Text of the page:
My first week in London I found a job and all I needed was a home for the next six months. Searching from hostel computers, my friends and I did find a home but we didn’t expect it to be filled with 20 other people.
I was a little hesitant walking into our house because I didn’t know what to expect. Would I get along with everybody? Would it be too cramped? Would I have enough privacy? From the very first day it turned out to be the perfect situation. My roommates were from all over the world – Australia, New Zealand, France, South Africa, Germany, and Spain – and welcomed us wholeheartedly, showed us around the neighborhood, and gave us tips for living in the big city.
Some housemates had either a single room, double room, and in the case of my two friends and I, a triple room. We had a communal bathroom and kitchen on both floors and so we never felt crowded, especially because everyone had such different work schedules. My friends and I could always escape to our room to relax and have dinner if we needed some privacy.
Most of the time though we hung out in the common room with everybody else watching TV or just having some drinks and talking. There were times I realized just how amazing it was to sit in a room and hang out with such a diverse group of people. Instead of living in a flat by myself, it was much better to live in a house full of 20 people knowing that I would be never alone and that there would always be someone to talk to. This fact was especially comforting during the holidays when some of the other housemates stayed at the house because they too could not travel the long distance to be with their families on Christmas Day.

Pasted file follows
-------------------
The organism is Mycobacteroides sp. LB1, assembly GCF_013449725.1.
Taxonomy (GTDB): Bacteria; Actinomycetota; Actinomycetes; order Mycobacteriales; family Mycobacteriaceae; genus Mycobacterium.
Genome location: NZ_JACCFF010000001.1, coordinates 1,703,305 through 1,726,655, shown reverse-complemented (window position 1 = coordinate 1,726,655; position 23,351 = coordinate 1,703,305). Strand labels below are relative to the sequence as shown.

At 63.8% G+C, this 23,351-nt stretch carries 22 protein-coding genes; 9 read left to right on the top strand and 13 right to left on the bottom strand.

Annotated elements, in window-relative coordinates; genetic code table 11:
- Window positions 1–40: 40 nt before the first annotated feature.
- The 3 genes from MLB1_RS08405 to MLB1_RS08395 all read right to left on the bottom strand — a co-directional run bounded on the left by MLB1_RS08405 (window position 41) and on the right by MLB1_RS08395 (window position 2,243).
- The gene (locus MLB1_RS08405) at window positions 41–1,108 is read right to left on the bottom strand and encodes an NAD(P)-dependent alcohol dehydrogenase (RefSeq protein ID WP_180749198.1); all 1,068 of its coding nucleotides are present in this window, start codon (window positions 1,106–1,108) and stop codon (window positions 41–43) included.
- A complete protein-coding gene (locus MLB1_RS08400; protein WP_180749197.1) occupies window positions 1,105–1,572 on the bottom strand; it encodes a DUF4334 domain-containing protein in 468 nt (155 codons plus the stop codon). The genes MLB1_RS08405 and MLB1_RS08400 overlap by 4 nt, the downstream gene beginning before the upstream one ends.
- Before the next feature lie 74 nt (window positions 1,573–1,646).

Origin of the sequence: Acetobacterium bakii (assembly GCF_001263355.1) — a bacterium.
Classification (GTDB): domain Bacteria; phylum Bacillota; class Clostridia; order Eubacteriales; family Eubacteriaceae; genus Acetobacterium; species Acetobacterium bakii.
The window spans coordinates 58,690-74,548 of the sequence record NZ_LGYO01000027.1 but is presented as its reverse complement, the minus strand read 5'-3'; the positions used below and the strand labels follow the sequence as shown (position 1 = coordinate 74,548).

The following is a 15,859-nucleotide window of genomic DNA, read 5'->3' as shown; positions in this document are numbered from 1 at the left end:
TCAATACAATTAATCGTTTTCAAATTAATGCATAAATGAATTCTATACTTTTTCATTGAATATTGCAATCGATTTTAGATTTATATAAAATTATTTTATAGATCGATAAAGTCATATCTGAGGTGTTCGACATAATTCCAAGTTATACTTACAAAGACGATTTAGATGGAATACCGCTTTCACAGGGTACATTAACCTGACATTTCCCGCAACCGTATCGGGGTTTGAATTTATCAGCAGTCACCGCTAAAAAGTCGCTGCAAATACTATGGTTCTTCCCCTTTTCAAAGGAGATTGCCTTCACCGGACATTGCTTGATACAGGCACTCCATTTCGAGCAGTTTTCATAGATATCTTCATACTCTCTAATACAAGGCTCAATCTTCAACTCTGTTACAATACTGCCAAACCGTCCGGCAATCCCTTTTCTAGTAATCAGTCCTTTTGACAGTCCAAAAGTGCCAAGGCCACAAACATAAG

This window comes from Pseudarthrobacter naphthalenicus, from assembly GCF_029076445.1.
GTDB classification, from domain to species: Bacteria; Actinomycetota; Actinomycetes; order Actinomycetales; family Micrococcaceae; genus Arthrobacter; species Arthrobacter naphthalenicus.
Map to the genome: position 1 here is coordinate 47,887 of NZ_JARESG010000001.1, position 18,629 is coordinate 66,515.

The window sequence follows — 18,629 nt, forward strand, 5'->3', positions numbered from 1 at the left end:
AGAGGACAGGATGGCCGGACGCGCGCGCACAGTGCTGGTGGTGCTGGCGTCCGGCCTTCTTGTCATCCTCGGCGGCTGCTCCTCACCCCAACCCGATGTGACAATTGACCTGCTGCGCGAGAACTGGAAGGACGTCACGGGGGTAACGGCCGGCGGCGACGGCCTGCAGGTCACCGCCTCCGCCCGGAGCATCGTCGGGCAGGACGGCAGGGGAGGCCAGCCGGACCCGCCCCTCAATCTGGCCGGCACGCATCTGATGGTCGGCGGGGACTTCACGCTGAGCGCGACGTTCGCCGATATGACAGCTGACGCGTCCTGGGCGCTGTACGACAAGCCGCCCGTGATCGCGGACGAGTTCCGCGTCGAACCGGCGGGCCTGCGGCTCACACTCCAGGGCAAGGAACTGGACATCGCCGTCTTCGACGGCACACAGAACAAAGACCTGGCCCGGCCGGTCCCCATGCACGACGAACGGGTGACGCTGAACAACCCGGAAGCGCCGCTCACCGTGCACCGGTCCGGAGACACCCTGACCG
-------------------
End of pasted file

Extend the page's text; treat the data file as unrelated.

The biggest benefit of living in an international house is the education and perspective you just can’t learn in a classroom. I remember sitting on the stairs talking to my South African housemates during the week of Thanksgiving. My friends and I were telling them how excited we were to be going out for a traditional Thanksgiving dinner in the UK and we proceeded to explain how important the holiday is to Americans – the preparation of the food unites families. They loved the idea of this holiday. They went on to tell us what it was like growing up in South Africa with a single mother and how it never fazed them that they had a black nanny because they never distinguished a person by the color of their skin as can be done in other parts of the world. These conversations were so simple and effortless yet made the biggest impact on my perceptions of others from backgrounds different from mine.
I didn’t plan on this type of living arrangement but it made my experience in London that much more rewarding. Now, I have friends from around the world that I keep in touch with and I have a place to stay when I travel to Australia, New Zealand, or France – that’s another added perk as well of living in an international house.
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